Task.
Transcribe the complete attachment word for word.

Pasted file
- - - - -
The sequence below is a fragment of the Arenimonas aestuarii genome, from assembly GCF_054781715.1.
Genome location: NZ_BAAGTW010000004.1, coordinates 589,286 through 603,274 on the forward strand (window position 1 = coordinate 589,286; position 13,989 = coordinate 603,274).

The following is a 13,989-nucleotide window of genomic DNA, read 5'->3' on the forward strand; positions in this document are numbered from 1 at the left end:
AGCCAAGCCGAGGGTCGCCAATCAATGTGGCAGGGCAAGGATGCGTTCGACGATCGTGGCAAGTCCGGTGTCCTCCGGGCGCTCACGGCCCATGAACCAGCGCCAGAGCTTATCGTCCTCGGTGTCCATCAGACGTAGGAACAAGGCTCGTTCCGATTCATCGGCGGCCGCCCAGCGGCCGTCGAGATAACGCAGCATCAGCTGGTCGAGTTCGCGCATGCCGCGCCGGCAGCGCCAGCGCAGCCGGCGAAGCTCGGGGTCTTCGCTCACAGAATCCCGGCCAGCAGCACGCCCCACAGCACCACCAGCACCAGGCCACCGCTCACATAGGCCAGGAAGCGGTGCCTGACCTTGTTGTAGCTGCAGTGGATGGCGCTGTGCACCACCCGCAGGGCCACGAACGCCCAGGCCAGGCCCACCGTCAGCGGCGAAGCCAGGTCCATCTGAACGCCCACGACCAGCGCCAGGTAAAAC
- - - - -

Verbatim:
The sequence below is a fragment of the Arenimonas aestuarii genome, from assembly GCF_054781715.1.
Genome location: NZ_BAAGTW010000004.1, coordinates 589,286 through 603,274 on the forward strand (window position 1 = coordinate 589,286; position 13,989 = coordinate 603,274).

The following is a 13,989-nucleotide window of genomic DNA, read 5'->3' on the forward strand; positions in this document are numbered from 1 at the left end:
AGCCAAGCCGAGGGTCGCCAATCAATGTGGCAGGGCAAGGATGCGTTCGACGATCGTGGCAAGTCCGGTGTCCTCCGGGCGCTCACGGCCCATGAACCAGCGCCAGAGCTTATCGTCCTCGGTGTCCATCAGACGTAGGAACAAGGCTCGTTCCGATTCATCGGCGGCCGCCCAGCGGCCGTCGAGATAACGCAGCATCAGCTGGTCGAGTTCGCGCATGCCGCGCCGGCAGCGCCAGCGCAGCCGGCGAAGCTCGGGGTCTTCGCTCACAGAATCCCGGCCAGCAGCACGCCCCACAGCACCACCAGCACCAGGCCACCGCTCACATAGGCCAGGAAGCGGTGCCTGACCTTGTTGTAGCTGCAGTGGATGGCGCTGTGCACCACCCGCAGGGCCACGAACGCCCAGGCCAGGCCCACCGTCAGCGGCGAAGCCAGGTCCATCTGAACGCCCACGACCAGCGCCAGGTAAAAC